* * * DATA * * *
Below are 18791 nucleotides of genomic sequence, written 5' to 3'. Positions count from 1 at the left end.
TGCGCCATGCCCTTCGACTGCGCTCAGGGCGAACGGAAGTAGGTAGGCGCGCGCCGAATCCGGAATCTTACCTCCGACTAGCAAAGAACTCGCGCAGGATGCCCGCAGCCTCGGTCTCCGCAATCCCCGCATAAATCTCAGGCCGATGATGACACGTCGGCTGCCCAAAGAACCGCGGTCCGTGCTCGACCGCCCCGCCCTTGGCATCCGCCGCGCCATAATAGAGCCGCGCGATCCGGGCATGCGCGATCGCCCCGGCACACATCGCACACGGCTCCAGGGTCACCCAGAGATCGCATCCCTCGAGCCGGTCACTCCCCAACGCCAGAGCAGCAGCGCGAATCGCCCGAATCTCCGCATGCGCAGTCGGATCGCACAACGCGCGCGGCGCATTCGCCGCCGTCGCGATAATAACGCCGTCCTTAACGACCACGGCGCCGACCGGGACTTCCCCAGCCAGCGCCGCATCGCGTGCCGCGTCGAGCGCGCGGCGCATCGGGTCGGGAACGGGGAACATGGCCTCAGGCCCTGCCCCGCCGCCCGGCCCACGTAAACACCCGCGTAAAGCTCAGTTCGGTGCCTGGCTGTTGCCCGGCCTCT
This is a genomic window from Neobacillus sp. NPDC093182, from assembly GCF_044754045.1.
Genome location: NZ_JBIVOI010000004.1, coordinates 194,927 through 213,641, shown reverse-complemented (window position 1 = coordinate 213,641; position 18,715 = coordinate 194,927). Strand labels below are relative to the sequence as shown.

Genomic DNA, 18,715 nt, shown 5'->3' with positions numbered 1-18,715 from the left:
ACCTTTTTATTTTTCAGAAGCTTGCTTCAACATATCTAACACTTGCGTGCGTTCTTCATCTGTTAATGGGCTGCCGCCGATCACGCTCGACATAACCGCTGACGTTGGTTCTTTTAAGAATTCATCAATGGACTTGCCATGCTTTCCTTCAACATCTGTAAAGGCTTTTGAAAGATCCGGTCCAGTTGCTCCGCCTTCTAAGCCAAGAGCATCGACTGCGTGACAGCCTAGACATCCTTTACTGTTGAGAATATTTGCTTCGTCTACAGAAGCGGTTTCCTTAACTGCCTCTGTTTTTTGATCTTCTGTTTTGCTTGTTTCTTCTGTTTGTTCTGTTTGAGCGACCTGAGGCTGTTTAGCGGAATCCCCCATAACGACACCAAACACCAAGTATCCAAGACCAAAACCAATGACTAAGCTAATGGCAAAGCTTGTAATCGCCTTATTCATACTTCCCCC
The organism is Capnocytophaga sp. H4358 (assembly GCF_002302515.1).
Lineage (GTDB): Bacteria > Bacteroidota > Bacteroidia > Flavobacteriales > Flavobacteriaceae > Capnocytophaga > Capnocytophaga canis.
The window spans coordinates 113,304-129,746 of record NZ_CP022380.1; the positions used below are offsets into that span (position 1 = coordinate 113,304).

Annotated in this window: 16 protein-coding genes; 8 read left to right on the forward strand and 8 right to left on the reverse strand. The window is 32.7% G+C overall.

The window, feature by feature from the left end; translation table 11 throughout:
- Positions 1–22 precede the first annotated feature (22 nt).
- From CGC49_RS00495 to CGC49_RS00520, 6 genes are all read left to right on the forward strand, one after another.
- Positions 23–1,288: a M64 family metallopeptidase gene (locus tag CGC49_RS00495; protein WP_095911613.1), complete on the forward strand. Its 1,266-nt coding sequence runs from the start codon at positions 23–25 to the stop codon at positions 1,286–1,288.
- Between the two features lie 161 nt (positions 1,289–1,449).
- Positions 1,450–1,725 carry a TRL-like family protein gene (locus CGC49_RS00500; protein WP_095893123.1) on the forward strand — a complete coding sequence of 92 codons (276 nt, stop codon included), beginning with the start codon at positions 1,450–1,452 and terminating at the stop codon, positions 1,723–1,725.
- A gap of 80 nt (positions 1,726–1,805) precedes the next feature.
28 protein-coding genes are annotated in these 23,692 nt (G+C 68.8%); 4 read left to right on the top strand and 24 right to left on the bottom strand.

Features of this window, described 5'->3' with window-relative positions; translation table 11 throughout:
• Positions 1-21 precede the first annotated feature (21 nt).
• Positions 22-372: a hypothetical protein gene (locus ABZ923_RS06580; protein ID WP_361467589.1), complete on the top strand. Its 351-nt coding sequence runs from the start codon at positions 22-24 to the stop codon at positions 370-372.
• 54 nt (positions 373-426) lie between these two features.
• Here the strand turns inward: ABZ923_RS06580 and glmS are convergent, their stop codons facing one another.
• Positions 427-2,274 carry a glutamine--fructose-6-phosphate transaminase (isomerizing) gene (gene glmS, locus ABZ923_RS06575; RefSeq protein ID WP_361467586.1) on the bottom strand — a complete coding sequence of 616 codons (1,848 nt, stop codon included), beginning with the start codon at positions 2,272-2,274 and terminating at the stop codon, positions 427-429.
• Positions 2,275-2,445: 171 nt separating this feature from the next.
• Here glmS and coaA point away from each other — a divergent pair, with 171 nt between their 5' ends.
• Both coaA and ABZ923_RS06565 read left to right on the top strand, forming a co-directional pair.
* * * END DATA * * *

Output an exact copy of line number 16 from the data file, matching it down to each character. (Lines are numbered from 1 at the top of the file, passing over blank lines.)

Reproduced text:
- Positions 1,450–1,725 carry a TRL-like family protein gene (locus CGC49_RS00500; protein WP_095893123.1) on the forward strand — a complete coding sequence of 92 codons (276 nt, stop codon included), beginning with the start codon at positions 1,450–1,452 and terminating at the stop codon, positions 1,723–1,725.